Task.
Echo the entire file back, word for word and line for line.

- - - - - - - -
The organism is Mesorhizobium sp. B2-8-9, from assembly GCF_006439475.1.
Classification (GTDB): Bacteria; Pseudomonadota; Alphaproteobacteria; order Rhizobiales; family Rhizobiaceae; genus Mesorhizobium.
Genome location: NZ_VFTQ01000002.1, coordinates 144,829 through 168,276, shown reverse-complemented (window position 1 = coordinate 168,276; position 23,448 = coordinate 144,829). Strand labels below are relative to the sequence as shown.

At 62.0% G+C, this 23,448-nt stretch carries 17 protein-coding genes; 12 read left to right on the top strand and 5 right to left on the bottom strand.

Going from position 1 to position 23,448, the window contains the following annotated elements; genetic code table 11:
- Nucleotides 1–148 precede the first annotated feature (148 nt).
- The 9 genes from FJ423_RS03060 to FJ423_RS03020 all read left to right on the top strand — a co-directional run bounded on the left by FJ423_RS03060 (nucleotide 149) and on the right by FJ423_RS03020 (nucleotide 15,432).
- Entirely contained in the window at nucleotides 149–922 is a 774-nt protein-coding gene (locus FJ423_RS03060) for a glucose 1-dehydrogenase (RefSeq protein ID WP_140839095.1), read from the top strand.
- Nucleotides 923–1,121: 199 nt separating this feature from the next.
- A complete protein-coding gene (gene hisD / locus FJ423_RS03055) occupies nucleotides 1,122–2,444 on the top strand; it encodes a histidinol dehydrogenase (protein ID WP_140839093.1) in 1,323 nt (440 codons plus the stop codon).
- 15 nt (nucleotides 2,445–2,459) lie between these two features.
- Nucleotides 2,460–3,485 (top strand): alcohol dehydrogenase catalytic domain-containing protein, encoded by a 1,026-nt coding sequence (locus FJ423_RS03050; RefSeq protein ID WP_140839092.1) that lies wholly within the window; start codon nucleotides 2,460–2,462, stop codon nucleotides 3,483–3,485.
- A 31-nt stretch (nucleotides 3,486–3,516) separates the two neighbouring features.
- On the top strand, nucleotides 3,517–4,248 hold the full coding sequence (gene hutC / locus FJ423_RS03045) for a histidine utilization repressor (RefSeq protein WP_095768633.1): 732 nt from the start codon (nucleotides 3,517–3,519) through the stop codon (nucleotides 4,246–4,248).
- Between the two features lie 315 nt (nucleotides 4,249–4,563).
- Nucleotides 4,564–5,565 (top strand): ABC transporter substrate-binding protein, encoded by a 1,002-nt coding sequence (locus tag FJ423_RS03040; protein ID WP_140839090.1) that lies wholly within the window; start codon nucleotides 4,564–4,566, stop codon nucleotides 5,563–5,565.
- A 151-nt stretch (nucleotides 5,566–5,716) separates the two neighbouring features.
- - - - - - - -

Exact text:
The organism is Mesorhizobium sp. B2-8-9, from assembly GCF_006439475.1.
Classification (GTDB): Bacteria; Pseudomonadota; Alphaproteobacteria; order Rhizobiales; family Rhizobiaceae; genus Mesorhizobium.
Genome location: NZ_VFTQ01000002.1, coordinates 144,829 through 168,276, shown reverse-complemented (window position 1 = coordinate 168,276; position 23,448 = coordinate 144,829). Strand labels below are relative to the sequence as shown.

At 62.0% G+C, this 23,448-nt stretch carries 17 protein-coding genes; 12 read left to right on the top strand and 5 right to left on the bottom strand.

Going from position 1 to position 23,448, the window contains the following annotated elements; genetic code table 11:
- Nucleotides 1–148 precede the first annotated feature (148 nt).
- The 9 genes from FJ423_RS03060 to FJ423_RS03020 all read left to right on the top strand — a co-directional run bounded on the left by FJ423_RS03060 (nucleotide 149) and on the right by FJ423_RS03020 (nucleotide 15,432).
- Entirely contained in the window at nucleotides 149–922 is a 774-nt protein-coding gene (locus FJ423_RS03060) for a glucose 1-dehydrogenase (RefSeq protein ID WP_140839095.1), read from the top strand.
- Nucleotides 923–1,121: 199 nt separating this feature from the next.
- A complete protein-coding gene (gene hisD / locus FJ423_RS03055) occupies nucleotides 1,122–2,444 on the top strand; it encodes a histidinol dehydrogenase (protein ID WP_140839093.1) in 1,323 nt (440 codons plus the stop codon).
- 15 nt (nucleotides 2,445–2,459) lie between these two features.
- Nucleotides 2,460–3,485 (top strand): alcohol dehydrogenase catalytic domain-containing protein, encoded by a 1,026-nt coding sequence (locus FJ423_RS03050; RefSeq protein ID WP_140839092.1) that lies wholly within the window; start codon nucleotides 2,460–2,462, stop codon nucleotides 3,483–3,485.
- A 31-nt stretch (nucleotides 3,486–3,516) separates the two neighbouring features.
- On the top strand, nucleotides 3,517–4,248 hold the full coding sequence (gene hutC / locus FJ423_RS03045) for a histidine utilization repressor (RefSeq protein WP_095768633.1): 732 nt from the start codon (nucleotides 3,517–3,519) through the stop codon (nucleotides 4,246–4,248).
- Between the two features lie 315 nt (nucleotides 4,249–4,563).
- Nucleotides 4,564–5,565 (top strand): ABC transporter substrate-binding protein, encoded by a 1,002-nt coding sequence (locus tag FJ423_RS03040; protein ID WP_140839090.1) that lies wholly within the window; start codon nucleotides 4,564–4,566, stop codon nucleotides 5,563–5,565.
- A 151-nt stretch (nucleotides 5,566–5,716) separates the two neighbouring features.